Two weeks ago the anniversary of the 2015 federal election passed and in three days the first anniversary of the Trudeau government will pass. A great deal has changed (or not) since October 19th and I think it might be valuable to reflect on where things currently stand. Let's begin with the Liberals.
For the Liberals and their supporters there are a lot of things to celebrate still. The Liberals are sitting high in the polls, the Trudeau honeymoon seems to be continuing, the media continues to gives positive coverage and around the world Canada and its shiny, new PM is mostly seen as positive. In my opinion many of the voters who supported the Liberals were motivated by two main factors: the desire for the removal or Harper and the desire for a change in tone. The Liberals beat the NDP as the anti-Conservative Party and that is why they are in government today. Liberals supporters may remain in line as long as the new government does not come to resemble the old government.
While writing that I could hear the old progressive refrain rattling in my head "Liberal, Tory, same old story." In recent weeks the Trudeau government has placed support that may be showing very little difference between itself and its predecessors. The LNG pipeline in BC was approved in British Columbia and Aboriginal representatives are beginning to feel betrayed by this government on a number of issues. Prime Minister Trudeau recently caused a controversy by seemingly backing away from his commitment to electoral reform and there is a long list of promises that the Liberals have failed to keep.
The Liberals made, according to Trudeaumetre.ca/, 219 promises. Of those 34 have been kept, 64 are in progress and 26 have been broken. The Liberals overburdened themselves in their platform and it is likely that the most sensitive voters, or one-issue voters, may peel off and return to the Greens, Conservatives and NDP. For example, Bill C-51 was a major issue in Toronto, yet no amendments have been moved. There is no sign that the Liberal coalition is fracturing, but it seems a growing risk for them.
A year after the defeat I think it is hard to say that the Conservative Party was utterly routed. The Conservatives have a strong core in the House of Commons. In the first by-election of the forty-second parliament the Conservatives managed to gain on their wins a year previous in Medicine Hat-Cardston-Warner. This is Conservative territory, but a stronger Liberal support would be a healthy sign. There are fourteen candidates running for the Conservative leadership. The healthy number suggests that there is a great deal of interest and that it is a prize worth having. The Tories still have strong fundraising and the parliamentary leadership has been solid in confronting issues that matter to their supports: spending and the economy.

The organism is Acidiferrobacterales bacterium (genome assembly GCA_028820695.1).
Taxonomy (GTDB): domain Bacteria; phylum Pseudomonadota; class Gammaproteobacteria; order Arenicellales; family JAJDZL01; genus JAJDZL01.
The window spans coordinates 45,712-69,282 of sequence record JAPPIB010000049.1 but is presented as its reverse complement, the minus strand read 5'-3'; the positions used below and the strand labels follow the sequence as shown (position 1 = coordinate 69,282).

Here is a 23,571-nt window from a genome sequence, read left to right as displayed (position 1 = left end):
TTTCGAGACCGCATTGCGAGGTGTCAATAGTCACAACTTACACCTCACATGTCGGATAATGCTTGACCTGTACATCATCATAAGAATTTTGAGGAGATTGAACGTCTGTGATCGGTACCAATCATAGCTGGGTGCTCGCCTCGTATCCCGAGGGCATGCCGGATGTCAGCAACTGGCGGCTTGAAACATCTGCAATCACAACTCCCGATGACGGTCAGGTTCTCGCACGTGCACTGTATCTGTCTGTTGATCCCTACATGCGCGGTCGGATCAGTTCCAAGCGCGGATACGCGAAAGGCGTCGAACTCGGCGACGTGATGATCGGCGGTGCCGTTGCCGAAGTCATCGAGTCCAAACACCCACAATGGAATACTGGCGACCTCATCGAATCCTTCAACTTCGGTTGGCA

While Trudeau's popularity seems unassailable at the moment, Stephen Harper will not be on the ballot next time. A new Conservative leader will be well poised to make at least limited gains.
The fortunes of the Green Party are unclear. Elizabeth May had to do battle over the soul of her party this year when they adopted a strong anti-Israel stance. May was most effective as a critic of the Harper government. Most of her focus has been on the electoral reform committee. The success of the committee will dictate to a great degree the future of her party.
Finally, the New Democratic Party. The future of the NDP is unclear at the moment. Since the election the party kicked out Tom Mulcair, though he remains on as interim leader. The party seems uncertain if it wants to contest for power still or return to the role of third party and conscience of the Parliament. Fundraising has plummeted since Mulcair was removed as leader. I think much of that is the membership sitting on their hands, saving for a leadership contest, or to see what the party will do next. Unfortunately, and very worryingly, there are no declared candidates for the federal race. However, it appears that Peter Julian (NDP - New Westminster-Burnaby, BC) will enter, and there are a few others in the wings. Mending the party between moderate and leftist and French and English will be a daunting challenge.
There is opportunity for the NDP. The Liberals ran on a fairly left-wing platform, but appear to be governing from the centre. Progressive voters will be disappointed. There is plenty to criticize, so just as the Conservatives are minding the pennies the NDP should be minding the broken promises to young people, Aboriginal Canadians, etc.
It has been a dramatic year since the election and the formation of the Trudeau ministry. I assume that things will have stabilize as we enter the second year, but by this time next year the Conservatives and NDP will have new leaders and once again the stage will be set for the future going forward.